Nefertiti's bust sparks ‘scientific war’ | art and culture | Hindustan Times
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Nefertiti's bust sparks ‘scientific war’

Egypt's request for Queen Nefertiti's bust for an exhibition, and Germany's subsequent refusal, has sparked a row.

art and culture Updated: Apr 23, 2007 19:06 IST

Egyptian Queen Nefertiti has sparked a war (of words) between Egypt and Germany.

The bone of contention is the famous 3400-year-old bust of Queen Nefertiti.

The situation has escalated to such an extent that the head of Egypt's antiquities authority has threatened to ban exhibitions and tours of Egyptian artefacts in Germany.

"We will never again organise antiquities exhibitions in Germany if it refuses a request, to be issued next week, to allow the bust of Nefertiti to be displayed in Egypt for three months,” said Zahi Hawass, Secretary General of Egypt's Supreme Council of Antiquities.

Hawass has requested the sculpture for a temporary exhibition, but German officials say the iconic artwork is too fragile to travel.

Bernd Neumann, Germany's Minister of State for Culture, said antiquities experts have determined the statue is too fragile to make the 3,000-mile (4,828-kilometre) trip to Cairo.

"To lend the Nefertiti bust would be irresponsible," National Geographic quoted Neumann as saying in a statement.

Elsewhere, Hawass has said Germany probably feared Egypt might not return the sculpture back.

"They fear we will be like Raiders of the Lost Ark and we will take it and not give it back," said Hawass, who is a frequent and vocal advocate for the permanent return of Egyptian artefacts to their homeland.

Dietrich Schulenburg, spokesperson for Neumann, however, said Germany's sole concern was preserving the artefact.

"The ownership of Nefertiti by Germany is not in question," said Schulenburg.

The painted limestone bust of Queen Nefertiti has been in Germany since 1913, a year after it was discovered by a German archaeological team at an ancient sculpture workshop at Tel el 'Amrna, about 150 miles (240 kilometres) south of Cairo.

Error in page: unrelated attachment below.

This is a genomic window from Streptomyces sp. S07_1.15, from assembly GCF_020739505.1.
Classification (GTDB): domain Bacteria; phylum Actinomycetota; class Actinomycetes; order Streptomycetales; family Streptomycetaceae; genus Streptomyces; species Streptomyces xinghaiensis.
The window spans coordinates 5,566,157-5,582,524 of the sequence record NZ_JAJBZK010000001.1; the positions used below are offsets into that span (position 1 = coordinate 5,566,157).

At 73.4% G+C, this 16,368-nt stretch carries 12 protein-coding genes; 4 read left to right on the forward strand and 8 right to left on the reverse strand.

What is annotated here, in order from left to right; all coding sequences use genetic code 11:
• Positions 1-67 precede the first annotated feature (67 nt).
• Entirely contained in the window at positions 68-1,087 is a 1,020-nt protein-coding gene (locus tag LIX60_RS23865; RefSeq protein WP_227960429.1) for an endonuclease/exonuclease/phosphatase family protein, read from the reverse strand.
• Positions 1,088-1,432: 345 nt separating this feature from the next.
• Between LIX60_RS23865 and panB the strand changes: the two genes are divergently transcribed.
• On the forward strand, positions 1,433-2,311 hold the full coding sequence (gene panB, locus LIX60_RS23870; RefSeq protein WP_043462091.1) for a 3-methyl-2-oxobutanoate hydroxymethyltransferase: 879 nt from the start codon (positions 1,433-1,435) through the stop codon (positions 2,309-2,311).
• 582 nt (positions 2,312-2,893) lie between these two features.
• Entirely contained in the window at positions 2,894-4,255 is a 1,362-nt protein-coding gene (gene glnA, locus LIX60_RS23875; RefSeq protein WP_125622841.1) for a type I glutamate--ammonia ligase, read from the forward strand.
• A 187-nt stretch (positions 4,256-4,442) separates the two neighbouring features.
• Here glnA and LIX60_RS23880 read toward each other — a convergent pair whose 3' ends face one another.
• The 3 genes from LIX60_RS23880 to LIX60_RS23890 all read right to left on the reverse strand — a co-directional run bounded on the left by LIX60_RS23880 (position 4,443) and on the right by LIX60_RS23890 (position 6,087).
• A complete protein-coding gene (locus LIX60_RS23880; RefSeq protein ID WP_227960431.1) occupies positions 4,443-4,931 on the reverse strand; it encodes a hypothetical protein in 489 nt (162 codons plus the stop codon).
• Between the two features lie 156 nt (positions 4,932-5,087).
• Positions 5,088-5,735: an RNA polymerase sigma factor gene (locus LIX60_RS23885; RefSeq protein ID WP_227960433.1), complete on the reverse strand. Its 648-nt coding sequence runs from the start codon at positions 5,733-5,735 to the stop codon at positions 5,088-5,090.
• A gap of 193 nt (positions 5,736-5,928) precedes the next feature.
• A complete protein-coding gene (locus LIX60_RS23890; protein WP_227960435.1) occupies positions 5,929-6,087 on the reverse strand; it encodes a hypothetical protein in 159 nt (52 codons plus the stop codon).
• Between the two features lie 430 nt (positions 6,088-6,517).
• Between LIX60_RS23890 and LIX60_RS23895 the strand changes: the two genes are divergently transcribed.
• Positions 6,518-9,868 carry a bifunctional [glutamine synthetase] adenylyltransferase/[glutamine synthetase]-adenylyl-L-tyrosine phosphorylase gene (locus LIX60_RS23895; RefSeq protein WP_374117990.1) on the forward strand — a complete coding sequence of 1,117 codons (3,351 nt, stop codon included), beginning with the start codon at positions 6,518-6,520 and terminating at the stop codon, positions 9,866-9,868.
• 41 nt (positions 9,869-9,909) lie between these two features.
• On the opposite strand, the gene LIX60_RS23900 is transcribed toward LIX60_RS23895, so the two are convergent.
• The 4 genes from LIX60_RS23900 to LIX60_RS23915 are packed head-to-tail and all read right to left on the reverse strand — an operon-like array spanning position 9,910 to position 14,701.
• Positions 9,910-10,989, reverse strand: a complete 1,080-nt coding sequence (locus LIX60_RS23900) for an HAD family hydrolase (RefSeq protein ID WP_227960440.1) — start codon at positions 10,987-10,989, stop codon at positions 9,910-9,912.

The Nefertiti issue last flared in 2003, after the Egyptian Museum in Berlin let two artists place the bust atop a nearly nude female bronze for a video installation to be shown at the Venice Biennale modern art festival.

The decision outraged Egyptian cultural officials, who banned Dieterich Wildung, the director of the Berlin museum, and his wife from further exploration in Egypt.

The museum eventually had to cancel the Venice-bound exhibit.

Hawass, who is also an explorer-in-residence with the National Geographic Society, said his department would send a letter to Germany formally requesting a loan of the bust for the opening of the new Grand Egyptian Museum.

The museum is scheduled to open in 2012 near the site of the Great Pyramids at Giza, just outside Cairo.

"I will begin a negotiation. If it fails, we will organise a worldwide boycott of loans to German museums. We will make the lives of these museums miserable. It will be a scientific war," said Hawass.

Hawass further said Egypt didn't consider the Nefertiti bust to be a looted antiquity. Still, it was one of a handful of truly singular Egyptian antiquities still in foreign hands.

"I really want it back," Hawass said.